Saima farmers: the green path is a major challenge for the livestock market – Baltic News Network

Cattle transport will be limited, with calves under one month banned from being transported. After that, the time spent in transportation will not be allowed to exceed two hours. This means that Corzem residents will not be able to transport calves from Latgale and vice versa.

Animals in the last stages of pregnancy will not be allowed to be transported and animals to be slaughtered will not be allowed to be transported for more than eight hours

This decision was taken by the European Parliament to vote on amendments to the rules for the transportation of animals. This decision caused great shock among farmers throughout Europe.

Industry experts explain how this will affect farmers in Latvia.

“Any legislative changes should focus primarily on animal protection, but should also be scientifically and practically justified,” says Livestock Expert Farmers Saima (ZSA) Raymonds Yakovikis. Nowadays, all kinds of technological solutions exist to help improve the quality of transportation and animal welfare in transportation. Before making this decision, it made sense to make an assessment of the social and economic impact of this decision, because these proposals should be based on facts, not emotions.

“We export live animals to and from the European Union. We also import breeding animals. These modifications will especially affect organic farms, because 80% of our meat is produced organically. We export about 60,000 heads and import more than 2,000 animals annually. This is why transporting them is an integral part of livestock production and trade,” notes Yakovikis.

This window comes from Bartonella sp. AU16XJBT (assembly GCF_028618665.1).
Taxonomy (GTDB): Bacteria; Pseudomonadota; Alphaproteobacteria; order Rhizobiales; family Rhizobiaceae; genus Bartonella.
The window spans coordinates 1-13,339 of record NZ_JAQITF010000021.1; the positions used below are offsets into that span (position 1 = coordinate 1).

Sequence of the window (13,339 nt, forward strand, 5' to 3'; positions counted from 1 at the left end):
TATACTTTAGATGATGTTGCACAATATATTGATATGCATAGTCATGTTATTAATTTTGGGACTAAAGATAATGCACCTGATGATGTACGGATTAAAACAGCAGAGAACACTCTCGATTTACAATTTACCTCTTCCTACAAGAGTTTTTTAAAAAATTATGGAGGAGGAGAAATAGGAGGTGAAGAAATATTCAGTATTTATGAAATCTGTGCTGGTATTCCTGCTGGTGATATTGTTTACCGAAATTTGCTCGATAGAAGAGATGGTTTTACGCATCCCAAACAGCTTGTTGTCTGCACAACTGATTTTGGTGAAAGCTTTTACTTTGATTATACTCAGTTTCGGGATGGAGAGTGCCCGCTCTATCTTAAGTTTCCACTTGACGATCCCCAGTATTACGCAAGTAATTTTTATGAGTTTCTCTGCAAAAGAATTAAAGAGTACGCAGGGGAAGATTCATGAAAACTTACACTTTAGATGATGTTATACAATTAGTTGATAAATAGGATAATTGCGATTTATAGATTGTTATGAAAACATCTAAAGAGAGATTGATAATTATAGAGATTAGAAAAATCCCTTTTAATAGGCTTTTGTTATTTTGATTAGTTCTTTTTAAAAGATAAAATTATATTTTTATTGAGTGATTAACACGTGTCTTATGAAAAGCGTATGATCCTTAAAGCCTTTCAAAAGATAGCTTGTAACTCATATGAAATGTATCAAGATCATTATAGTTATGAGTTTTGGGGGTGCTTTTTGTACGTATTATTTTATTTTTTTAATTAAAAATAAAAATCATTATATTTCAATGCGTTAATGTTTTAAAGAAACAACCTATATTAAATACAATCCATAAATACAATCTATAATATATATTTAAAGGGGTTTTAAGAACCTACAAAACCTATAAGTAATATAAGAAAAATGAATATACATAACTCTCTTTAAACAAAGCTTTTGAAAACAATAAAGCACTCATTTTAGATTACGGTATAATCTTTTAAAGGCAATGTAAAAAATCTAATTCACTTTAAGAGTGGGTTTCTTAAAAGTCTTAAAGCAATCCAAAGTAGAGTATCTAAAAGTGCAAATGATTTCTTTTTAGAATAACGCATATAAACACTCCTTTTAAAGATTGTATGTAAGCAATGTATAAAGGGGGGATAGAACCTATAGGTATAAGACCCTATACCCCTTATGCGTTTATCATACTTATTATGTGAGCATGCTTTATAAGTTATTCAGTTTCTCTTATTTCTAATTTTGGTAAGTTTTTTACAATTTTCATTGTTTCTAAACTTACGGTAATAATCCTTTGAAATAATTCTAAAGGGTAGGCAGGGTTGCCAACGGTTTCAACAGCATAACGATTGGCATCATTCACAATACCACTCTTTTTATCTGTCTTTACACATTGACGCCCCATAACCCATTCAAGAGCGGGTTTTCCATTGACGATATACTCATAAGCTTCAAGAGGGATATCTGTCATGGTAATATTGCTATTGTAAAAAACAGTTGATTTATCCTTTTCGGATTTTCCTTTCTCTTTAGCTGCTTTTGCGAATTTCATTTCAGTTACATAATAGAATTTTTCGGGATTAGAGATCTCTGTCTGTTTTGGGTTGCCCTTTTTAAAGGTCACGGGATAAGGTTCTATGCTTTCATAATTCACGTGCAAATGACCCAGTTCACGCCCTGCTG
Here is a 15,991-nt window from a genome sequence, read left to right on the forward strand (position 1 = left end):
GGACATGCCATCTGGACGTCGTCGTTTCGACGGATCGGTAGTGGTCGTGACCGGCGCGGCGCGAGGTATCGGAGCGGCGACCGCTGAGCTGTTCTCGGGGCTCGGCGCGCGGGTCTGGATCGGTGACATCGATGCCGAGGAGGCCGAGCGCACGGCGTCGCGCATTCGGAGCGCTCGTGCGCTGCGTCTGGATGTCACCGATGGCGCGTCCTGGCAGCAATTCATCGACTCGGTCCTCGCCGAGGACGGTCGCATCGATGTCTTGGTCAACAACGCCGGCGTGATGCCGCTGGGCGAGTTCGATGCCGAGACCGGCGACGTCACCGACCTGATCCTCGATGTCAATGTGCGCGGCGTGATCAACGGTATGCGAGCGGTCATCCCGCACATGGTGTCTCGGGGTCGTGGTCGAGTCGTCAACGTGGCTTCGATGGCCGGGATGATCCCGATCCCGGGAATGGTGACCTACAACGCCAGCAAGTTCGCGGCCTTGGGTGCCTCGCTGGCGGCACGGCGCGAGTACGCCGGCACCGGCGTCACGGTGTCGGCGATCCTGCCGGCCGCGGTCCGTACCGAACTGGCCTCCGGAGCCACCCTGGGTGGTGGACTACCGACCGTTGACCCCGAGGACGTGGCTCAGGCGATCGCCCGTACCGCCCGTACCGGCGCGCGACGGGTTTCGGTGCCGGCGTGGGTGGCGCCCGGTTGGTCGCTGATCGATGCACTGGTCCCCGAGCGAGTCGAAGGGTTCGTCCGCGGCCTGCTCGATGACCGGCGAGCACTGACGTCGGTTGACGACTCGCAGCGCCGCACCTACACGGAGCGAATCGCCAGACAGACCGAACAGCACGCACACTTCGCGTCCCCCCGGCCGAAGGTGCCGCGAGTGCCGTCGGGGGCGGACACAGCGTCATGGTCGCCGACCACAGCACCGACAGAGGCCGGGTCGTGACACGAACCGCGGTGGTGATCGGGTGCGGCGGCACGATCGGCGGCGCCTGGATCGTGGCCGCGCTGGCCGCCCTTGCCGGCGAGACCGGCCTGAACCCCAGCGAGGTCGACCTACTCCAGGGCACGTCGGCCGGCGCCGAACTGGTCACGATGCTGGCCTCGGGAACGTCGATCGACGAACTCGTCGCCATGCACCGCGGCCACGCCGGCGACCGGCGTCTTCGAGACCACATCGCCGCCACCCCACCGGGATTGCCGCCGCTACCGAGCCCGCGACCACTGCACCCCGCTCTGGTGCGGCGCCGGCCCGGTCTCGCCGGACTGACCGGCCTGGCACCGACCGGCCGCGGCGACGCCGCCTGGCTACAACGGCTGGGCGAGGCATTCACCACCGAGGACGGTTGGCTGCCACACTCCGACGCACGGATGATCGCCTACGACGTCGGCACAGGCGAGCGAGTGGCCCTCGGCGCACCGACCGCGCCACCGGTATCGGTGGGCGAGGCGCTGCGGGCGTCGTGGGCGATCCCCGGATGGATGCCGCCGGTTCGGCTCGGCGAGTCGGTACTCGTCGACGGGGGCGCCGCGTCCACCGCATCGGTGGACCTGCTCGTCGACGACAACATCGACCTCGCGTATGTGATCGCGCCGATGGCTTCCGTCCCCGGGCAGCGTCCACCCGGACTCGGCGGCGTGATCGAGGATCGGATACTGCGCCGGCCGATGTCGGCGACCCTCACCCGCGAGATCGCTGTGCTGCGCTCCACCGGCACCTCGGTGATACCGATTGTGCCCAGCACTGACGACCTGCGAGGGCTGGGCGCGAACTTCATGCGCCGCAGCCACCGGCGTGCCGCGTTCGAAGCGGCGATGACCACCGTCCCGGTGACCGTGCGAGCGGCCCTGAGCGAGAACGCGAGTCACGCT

“Both animal buyers and keepers are concerned with making sure that the animals are treated well during transit.”

The expert says current regulations provide high standards for the care of animals and vehicles used to transport animals. “Last-minute additions to the various categories of animals prohibited for transport could severely affect the transport of animals in Latvia and EU member states, which would have a negative impact on export markets.”

“In Latvia almost all young calves are exported to Lithuania, Israel, Poland and the Netherlands as early as the 14th day,” says ZSA board member Caspars Adams. In 2023, this will not be possible and farmers will have to keep the calves until they reach 35 days of age.”

“Dairy farmers have a year to prepare their infrastructure to be able to keep the calves for longer.”

“The cows are not exported – they remain on the farm to breed. Exports of pregnant cattle are not important at the moment in Latvia. That is why these changes will not have much effect. As for the eight-hour lead time for transportation of cattle for slaughter, these cattle are mostly transported to Lithuania and Poland. If these countries’ markets become inaccessible, local slaughterhouses will have no competitors, leaving farmers with no way to influence prices, Adams says.

Mežacīruļi plantation owner Juris Cīrulis: «I think that the high officials of the European government have been seized by a kind of ‘reform fever’, because the changes continue one by one. There was nothing wrong with how things had been so far. It made sense to increase control over the existing system. With the new changes, farmers are the ones who lose most. Only people who work to create new rules and laws, and to imitate work to keep their comfortable seats, will benefit from it.”

ZSA adds: “Because the recommendations from the European Parliament will need to be reviewed by the European Commission, we hope that these people will be more realistic. We hope that the European Commission will take into account the impact assessment and ask the European Food Safety Authority to carry out a scientific evaluation of the proposed animal transport improvements, and not focus only on the time it takes to transport the animals. »

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